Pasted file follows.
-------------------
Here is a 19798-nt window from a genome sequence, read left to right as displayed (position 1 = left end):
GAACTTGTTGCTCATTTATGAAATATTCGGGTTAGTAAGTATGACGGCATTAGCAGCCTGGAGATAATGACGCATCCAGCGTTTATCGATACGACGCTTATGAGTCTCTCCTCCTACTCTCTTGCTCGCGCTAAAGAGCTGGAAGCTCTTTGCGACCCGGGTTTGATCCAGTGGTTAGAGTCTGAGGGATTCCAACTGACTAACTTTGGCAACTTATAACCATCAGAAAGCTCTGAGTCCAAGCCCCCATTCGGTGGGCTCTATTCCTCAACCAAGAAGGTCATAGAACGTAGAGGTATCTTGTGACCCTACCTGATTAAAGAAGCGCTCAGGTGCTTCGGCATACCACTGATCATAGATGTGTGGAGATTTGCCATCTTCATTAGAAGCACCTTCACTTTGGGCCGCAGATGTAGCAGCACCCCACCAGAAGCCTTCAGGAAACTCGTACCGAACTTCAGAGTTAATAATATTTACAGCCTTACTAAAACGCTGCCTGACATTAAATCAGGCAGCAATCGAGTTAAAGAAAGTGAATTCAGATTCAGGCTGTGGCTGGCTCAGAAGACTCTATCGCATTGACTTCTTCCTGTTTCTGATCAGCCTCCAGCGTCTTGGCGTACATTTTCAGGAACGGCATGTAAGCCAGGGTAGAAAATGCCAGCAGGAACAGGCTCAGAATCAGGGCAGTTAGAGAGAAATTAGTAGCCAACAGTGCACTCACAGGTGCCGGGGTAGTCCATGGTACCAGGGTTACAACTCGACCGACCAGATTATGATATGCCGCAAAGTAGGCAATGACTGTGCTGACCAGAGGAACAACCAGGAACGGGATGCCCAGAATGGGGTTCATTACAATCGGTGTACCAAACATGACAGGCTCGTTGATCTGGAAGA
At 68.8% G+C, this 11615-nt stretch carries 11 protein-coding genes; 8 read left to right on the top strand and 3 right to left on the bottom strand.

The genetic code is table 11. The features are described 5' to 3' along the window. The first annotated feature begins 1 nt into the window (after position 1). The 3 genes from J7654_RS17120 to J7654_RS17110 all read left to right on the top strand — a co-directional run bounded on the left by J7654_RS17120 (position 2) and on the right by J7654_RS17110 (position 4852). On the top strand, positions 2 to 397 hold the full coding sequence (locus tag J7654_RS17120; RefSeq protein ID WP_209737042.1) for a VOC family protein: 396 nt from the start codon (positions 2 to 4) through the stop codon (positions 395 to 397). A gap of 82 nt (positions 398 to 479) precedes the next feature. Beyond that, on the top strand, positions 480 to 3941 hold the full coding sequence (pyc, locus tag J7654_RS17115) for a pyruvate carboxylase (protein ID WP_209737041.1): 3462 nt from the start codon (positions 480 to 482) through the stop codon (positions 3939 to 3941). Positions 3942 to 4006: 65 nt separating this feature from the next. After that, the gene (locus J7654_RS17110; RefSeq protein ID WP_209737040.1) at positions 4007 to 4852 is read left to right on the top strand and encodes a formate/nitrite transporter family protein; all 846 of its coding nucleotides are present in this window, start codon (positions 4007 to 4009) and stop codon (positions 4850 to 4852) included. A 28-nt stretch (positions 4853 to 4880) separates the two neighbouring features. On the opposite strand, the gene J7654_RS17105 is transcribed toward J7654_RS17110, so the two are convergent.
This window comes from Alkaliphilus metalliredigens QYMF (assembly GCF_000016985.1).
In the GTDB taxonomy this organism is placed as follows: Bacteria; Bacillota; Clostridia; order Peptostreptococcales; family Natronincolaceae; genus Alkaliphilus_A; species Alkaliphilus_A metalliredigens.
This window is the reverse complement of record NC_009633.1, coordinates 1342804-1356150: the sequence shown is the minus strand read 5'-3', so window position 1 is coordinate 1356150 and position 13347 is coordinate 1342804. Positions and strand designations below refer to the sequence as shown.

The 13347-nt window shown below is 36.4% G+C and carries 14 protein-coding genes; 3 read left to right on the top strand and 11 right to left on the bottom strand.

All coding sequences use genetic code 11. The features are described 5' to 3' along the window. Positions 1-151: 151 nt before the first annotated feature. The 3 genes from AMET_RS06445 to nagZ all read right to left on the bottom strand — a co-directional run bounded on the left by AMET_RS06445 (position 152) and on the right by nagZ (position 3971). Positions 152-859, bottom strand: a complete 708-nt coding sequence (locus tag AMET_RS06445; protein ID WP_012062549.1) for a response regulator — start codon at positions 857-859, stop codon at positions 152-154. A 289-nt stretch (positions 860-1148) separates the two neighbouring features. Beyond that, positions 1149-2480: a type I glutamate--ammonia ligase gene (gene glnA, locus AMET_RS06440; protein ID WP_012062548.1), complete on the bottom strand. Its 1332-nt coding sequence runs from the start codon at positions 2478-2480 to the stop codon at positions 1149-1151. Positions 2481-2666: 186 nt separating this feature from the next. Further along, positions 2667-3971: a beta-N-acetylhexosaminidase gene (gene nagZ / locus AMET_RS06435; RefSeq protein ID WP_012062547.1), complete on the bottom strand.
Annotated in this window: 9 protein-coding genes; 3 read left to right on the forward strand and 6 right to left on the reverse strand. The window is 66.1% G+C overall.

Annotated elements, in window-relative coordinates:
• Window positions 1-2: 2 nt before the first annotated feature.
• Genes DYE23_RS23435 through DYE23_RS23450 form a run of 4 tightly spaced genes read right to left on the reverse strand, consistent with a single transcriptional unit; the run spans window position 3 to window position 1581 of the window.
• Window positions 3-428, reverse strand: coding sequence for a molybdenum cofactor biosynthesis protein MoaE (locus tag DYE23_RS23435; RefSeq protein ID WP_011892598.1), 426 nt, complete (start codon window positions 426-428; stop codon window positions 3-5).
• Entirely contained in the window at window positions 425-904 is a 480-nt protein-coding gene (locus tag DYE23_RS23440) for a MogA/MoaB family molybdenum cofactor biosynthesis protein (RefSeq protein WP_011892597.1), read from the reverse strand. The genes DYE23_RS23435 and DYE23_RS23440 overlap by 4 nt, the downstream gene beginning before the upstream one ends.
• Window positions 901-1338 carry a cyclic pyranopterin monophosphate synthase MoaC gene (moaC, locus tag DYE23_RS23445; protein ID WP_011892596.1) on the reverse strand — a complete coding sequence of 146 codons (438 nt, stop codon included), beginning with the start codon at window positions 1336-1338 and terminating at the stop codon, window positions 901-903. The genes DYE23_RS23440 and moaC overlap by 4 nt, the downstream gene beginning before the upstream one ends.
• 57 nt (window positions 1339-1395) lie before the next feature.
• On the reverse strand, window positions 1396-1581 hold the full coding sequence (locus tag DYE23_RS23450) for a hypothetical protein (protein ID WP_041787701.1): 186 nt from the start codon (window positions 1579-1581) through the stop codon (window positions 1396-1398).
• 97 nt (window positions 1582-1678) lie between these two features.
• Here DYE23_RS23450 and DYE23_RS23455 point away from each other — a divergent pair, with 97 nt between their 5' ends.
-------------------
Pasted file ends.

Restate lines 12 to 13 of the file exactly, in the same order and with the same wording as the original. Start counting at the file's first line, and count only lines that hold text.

• Window positions 1-2: 2 nt before the first annotated feature.
• Genes DYE23_RS23435 through DYE23_RS23450 form a run of 4 tightly spaced genes read right to left on the reverse strand, consistent with a single transcriptional unit; the run spans window position 3 to window position 1581 of the window.